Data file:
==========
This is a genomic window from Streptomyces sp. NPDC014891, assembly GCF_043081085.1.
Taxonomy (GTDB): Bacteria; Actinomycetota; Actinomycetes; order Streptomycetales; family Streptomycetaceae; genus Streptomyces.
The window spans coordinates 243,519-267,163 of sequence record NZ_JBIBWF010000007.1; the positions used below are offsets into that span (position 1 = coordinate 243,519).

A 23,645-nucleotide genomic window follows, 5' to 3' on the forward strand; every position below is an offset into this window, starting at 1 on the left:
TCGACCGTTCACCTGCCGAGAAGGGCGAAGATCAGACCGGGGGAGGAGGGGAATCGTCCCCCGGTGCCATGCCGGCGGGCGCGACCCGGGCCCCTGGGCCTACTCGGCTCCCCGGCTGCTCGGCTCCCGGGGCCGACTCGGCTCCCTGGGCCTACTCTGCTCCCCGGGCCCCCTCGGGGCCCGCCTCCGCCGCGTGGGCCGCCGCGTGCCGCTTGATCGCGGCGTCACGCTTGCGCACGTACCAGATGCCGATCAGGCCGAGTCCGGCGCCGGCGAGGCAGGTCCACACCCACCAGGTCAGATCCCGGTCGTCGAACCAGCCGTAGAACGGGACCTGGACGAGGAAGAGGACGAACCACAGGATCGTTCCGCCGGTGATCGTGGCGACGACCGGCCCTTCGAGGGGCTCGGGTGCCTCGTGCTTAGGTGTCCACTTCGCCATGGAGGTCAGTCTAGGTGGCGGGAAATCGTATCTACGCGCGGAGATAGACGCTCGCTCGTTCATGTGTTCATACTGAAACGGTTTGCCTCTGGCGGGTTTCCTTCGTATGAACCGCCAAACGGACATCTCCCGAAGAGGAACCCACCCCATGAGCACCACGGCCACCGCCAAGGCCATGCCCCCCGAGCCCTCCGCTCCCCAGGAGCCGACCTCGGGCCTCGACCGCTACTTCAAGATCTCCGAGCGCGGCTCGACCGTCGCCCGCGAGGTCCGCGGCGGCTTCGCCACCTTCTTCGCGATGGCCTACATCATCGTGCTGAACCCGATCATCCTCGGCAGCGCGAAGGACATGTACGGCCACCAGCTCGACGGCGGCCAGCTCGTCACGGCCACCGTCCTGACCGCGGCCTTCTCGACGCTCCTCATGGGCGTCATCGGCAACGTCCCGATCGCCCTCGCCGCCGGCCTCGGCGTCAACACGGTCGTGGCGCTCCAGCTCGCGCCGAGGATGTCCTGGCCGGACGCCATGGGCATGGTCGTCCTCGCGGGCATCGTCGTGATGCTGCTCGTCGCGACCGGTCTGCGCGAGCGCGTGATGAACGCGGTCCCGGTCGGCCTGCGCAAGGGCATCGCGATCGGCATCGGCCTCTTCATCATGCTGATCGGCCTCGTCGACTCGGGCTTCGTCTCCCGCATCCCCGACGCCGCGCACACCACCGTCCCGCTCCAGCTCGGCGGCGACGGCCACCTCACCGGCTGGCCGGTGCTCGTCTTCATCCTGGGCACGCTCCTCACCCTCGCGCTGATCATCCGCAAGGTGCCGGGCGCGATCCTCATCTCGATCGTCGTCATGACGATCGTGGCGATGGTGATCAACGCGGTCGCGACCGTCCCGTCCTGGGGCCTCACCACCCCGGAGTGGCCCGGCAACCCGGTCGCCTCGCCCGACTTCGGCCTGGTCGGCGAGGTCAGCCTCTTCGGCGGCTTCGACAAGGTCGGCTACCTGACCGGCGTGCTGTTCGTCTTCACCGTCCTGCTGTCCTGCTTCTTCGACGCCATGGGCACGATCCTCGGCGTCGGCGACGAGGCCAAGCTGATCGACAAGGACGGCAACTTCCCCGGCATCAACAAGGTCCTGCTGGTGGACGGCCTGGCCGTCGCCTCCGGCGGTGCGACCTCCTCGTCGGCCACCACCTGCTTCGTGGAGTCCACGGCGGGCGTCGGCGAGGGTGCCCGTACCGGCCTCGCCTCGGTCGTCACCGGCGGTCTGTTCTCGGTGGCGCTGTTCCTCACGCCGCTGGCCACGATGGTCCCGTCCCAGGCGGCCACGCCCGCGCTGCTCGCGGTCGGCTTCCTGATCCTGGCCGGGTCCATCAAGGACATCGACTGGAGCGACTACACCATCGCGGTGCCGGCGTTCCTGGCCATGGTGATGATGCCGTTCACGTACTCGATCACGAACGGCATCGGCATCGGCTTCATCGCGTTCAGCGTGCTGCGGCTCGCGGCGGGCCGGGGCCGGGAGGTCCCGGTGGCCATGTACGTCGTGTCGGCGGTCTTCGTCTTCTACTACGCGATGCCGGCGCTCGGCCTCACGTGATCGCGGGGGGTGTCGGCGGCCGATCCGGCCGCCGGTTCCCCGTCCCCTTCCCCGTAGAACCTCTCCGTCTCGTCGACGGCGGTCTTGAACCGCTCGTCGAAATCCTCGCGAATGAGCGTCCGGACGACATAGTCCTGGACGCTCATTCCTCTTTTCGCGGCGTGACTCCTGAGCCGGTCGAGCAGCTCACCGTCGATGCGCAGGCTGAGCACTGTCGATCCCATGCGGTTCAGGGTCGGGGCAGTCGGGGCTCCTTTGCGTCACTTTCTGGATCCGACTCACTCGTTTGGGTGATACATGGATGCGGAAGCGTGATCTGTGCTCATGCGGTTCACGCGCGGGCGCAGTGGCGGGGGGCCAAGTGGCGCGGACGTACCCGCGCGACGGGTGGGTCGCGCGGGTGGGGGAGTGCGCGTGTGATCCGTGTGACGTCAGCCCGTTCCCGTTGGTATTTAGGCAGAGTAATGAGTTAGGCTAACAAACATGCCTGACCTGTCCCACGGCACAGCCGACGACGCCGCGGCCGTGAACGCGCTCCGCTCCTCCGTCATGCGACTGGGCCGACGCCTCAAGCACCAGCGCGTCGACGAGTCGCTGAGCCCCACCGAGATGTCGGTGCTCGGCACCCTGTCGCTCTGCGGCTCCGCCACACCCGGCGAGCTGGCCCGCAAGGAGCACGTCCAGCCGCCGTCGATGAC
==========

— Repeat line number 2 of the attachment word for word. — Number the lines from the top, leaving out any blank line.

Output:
Taxonomy (GTDB): Bacteria; Actinomycetota; Actinomycetes; order Streptomycetales; family Streptomycetaceae; genus Streptomyces.